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What is Microvascular Decompression Surgery?

Pain Relief that Lasts

Tyler Neurosurgical is proud to offer surgical treatment options for facial pain and/or spasm caused by trigeminal neuralgia, hemifacial spasm, or glossopharyngeal neuralgia. Medications are usually the first line of treatment, but if they become ineffective or cause intolerable side-effects, microvascular decompression surgery (MVD) can offer long-term relief.

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MVD is a surgical procedure performed to alleviate symptoms caused by vascular cranial nerve compression at the brainstem–more specifically, the cranial nerves responsible for facial and oral/pharyngeal sensation and facial movement. These nerves can become intertwined with or may sit against a blood vessel , which causes pressure on the nerve as the vessel pulsates and sends pain and/or spasms into one side of the face or mouth. The surgery involves identifying the point of compression and placing a small cushion between the compressing blood vessel and the nerve.

During the procedure, the patient is placed under general anesthesia. An incision is made behind the ear on the affected side, and a small opening is created in the skull to expose the affected area. The surgeon then carefully identifies the compressed nerve under the microscope. He gently moves the blood vessel away from the nerve and inserts a small Teflon sponge between the nerve and the vessel to prevent nerve compression.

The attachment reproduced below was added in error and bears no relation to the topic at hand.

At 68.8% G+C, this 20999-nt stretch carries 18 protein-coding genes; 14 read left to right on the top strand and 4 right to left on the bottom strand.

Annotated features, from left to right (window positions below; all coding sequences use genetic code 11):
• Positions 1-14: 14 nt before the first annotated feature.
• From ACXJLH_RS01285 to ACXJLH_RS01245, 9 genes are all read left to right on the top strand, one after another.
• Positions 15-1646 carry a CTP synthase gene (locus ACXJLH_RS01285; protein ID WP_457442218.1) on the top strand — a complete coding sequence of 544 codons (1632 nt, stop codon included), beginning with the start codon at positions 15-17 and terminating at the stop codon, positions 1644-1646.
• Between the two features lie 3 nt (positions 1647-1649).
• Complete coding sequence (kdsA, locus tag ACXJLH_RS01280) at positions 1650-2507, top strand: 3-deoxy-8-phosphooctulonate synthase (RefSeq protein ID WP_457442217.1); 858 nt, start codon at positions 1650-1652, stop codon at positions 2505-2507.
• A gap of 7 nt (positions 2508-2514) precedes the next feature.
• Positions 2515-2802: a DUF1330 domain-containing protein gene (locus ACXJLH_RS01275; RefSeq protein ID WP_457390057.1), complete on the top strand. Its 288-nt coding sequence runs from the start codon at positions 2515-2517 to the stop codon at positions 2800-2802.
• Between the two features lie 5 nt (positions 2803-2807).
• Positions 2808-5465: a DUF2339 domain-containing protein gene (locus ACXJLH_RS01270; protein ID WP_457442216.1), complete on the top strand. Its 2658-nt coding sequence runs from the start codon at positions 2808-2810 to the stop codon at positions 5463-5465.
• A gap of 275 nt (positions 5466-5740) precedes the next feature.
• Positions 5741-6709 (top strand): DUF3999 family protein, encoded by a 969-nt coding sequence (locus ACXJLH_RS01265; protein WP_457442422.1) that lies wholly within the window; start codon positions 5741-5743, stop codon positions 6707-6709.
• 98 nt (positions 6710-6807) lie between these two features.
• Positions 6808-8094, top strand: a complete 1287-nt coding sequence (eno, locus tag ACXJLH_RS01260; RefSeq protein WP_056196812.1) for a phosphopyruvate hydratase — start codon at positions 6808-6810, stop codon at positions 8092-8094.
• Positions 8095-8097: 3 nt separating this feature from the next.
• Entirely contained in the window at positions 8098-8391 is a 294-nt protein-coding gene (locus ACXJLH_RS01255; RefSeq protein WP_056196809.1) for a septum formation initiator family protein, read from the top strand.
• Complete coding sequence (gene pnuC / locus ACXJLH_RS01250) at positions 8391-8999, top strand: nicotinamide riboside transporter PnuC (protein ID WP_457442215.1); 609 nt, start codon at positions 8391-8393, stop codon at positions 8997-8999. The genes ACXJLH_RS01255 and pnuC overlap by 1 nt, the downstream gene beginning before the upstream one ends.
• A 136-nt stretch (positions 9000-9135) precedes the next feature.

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Microvascular decompression surgery offers several benefits:

  • Long-term relief: MVD surgery provides long-term relief for patients suffering from chronic facial pain or spasm caused by vascular cranial nerve compression. Only 20% of patients report having any pain within the next decade when MVD is used to treat trigeminal neuralgia. Other procedures such as brain stereotactic radiosurgery (Gamma knife) or percutaneous stereotactic rhizotomy (PSR) have a 3-5 year recurrence rate, which can sometimes be resistant to repeat/additional treatments due to the damaging nature of the procedures to the affected nerve.
  • Full Neurologic Recovery: The precise nature of the procedure and microsurgical technique minimizes the chances of damaging the affected cranial nerve, surrounding cranial nerves, or surrounding brain tissue, which preserves neurologic function and, in turn, facilitates recovery. The procedure requires an average hospital stay of two nights, and you can expect to return to normal daily activities within 4-6 weeks. What’s more, MVD causes little to no long-term facial numbness compared to other procedures like Gamma Knife or PSR, which damage the nerve and can cause permanent numbness.
  • High Success Rate: MVD has a long-term success rate of approximately 80% as a stand-alone treatment for trigeminal neuralgia.

Not everyone is a candidate for MVD, but our experienced surgeons have used the technique to relieve pain for thousands of patients. To find out if this procedure is right for you, contact our team today!